In: Uncategorized10 Sep 2012
Confusion has consequences. The willful attempts by politicians of all parties to mislead the public on key economic indicators makes it hard to engage in a sensible debate.
One of the key areas of muddle was subject to a surgical dissection in a new report by the Centre for Policy Studies (CPS). The conservative think tank did a good job in cutting though the perennial conceptual confusion between the government’s debt and its deficit. Although this might sound to some like a pedantic distinction it is central to understanding the debate about economic policy.
With apologies those who are expert in such things, and that probably includes many readers of this site, let us start from first principles. The deficit is the amount that the government borrows in a given year while the debt is the total amount it has borrowed.
It is therefore quite possible, and indeed often happens, for deficits to fall while debt levels rise. Yet you would not know it from listening to many statements by politicians.
For those still finding it tricky the analogy with mortgages and home ownership should help. The deficit is broadly akin to the amount being borrowed each year while the debt is equivalent to the total mortgage outstanding. There is also a good two and a half minute video on the CPS that makes the distinction clear.
Those who believe the distinction is obvious would do well to ponder the way political leaders routinely mislead the public on this matter. Take David Cameron’s response to criticisms by Ed Miliband, the Labour leader, in prime minister’s questions last Wednesday. According to Cameron his opponents “only answer to a debt crisis is to spend more, borrow more, and put up the debt”.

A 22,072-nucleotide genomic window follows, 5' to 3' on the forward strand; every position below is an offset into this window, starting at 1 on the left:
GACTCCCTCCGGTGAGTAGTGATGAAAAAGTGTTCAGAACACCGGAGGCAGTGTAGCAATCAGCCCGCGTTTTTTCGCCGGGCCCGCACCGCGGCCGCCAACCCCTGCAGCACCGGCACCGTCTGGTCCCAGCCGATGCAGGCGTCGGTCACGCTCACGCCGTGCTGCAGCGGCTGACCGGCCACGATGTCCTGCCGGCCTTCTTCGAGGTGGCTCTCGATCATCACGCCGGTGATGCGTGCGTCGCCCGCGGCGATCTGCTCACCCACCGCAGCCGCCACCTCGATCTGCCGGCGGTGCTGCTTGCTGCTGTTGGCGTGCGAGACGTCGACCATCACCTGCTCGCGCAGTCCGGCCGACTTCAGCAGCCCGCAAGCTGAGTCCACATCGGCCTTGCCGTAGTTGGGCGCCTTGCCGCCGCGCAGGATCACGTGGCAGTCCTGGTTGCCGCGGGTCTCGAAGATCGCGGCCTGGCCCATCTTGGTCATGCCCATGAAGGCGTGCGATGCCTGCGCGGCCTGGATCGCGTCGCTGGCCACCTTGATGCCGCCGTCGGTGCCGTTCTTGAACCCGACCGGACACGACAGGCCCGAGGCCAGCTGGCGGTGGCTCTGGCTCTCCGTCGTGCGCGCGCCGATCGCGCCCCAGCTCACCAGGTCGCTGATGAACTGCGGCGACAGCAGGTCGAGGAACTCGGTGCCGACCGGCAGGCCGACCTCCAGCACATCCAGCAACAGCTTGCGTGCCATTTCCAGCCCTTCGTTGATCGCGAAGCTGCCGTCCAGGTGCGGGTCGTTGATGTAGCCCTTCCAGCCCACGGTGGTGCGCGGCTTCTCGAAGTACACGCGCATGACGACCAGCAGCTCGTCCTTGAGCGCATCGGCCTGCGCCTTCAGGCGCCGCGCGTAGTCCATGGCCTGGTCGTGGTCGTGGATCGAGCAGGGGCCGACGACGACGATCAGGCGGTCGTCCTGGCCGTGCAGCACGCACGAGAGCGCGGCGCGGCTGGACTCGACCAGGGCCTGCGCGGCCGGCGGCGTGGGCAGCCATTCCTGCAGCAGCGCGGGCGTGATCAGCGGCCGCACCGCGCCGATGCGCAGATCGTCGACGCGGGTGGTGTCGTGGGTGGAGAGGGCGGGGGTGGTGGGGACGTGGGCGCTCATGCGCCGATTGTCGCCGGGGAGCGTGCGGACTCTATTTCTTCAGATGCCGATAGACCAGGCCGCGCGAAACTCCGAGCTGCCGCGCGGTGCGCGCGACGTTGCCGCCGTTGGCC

Assuming for a moment that the prime minister’s criticism of Miliband is correct it still gives a misleading impression. Most people would draw the conclusion from Cameron’s remarks that the government is decreasing debt but that is not true. Either Cameron does not understand the distinction himself, which is unlikely, or he is carefully choosing his words to skew the debate.
As the CPS shows the official national debt is projected to rise not only in nominal terms – that is unadjusted for inflation – but as a proportion of GDP. Debt is forecast to grow from 52.5% of GDP in 2009/10 to 76.3% in 2014-15.
Not that Cameron is uniquely misleading in his statements on this matter. Other leading Conservatives have done the same as have Liberal Democrats as well as, when in office, senior Labour party figures.
Under such circumstances it is hardly surprising that the public is confused. In poll results incorporated into the CPS report 47% of the public incorrectly assumed that official debt would fall by about £600 billion by the end of this parliament. Only 10% correctly identified that debt is projected to increase by that amount over the period in question.
It is true that the deficit has fallen since the government came into office but this is largely a result of cuts in investment spending and tax increases. Yet the government continues to give the impression that it is increasing the amount invested in infrastructure projects.
It is no wonder that people are so cynical about politicians when they insist on misleading the public in this way.
This post first appeared on the Fundweb site.
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